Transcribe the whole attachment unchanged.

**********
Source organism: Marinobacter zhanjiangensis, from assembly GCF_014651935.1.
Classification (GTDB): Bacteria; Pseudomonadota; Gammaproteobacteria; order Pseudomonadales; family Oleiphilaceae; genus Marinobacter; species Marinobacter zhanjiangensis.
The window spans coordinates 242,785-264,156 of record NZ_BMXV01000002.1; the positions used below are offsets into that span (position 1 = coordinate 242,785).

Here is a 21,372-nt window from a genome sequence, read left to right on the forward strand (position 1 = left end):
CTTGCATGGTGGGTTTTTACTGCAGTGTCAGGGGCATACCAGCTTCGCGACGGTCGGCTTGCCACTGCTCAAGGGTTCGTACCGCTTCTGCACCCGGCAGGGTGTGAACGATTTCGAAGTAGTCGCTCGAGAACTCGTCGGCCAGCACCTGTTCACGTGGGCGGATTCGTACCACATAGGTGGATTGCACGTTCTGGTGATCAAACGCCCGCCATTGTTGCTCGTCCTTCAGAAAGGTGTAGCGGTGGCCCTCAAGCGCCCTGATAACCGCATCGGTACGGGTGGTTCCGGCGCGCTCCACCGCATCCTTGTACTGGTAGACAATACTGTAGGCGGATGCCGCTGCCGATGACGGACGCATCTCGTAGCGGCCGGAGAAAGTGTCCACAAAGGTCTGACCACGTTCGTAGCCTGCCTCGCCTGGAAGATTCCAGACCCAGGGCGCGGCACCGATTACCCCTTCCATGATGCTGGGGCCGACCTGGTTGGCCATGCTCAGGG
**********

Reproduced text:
Source organism: Marinobacter zhanjiangensis, from assembly GCF_014651935.1.
Classification (GTDB): Bacteria; Pseudomonadota; Gammaproteobacteria; order Pseudomonadales; family Oleiphilaceae; genus Marinobacter; species Marinobacter zhanjiangensis.
The window spans coordinates 242,785-264,156 of record NZ_BMXV01000002.1; the positions used below are offsets into that span (position 1 = coordinate 242,785).

Here is a 21,372-nt window from a genome sequence, read left to right on the forward strand (position 1 = left end):
CTTGCATGGTGGGTTTTTACTGCAGTGTCAGGGGCATACCAGCTTCGCGACGGTCGGCTTGCCACTGCTCAAGGGTTCGTACCGCTTCTGCACCCGGCAGGGTGTGAACGATTTCGAAGTAGTCGCTCGAGAACTCGTCGGCCAGCACCTGTTCACGTGGGCGGATTCGTACCACATAGGTGGATTGCACGTTCTGGTGATCAAACGCCCGCCATTGTTGCTCGTCCTTCAGAAAGGTGTAGCGGTGGCCCTCAAGCGCCCTGATAACCGCATCGGTACGGGTGGTTCCGGCGCGCTCCACCGCATCCTTGTACTGGTAGACAATACTGTAGGCGGATGCCGCTGCCGATGACGGACGCATCTCGTAGCGGCCGGAGAAAGTGTCCACAAAGGTCTGACCACGTTCGTAGCCTGCCTCGCCTGGAAGATTCCAGACCCAGGGCGCGGCACCGATTACCCCTTCCATGATGCTGGGGCCGACCTGGTTGGCCATGCTCAGGG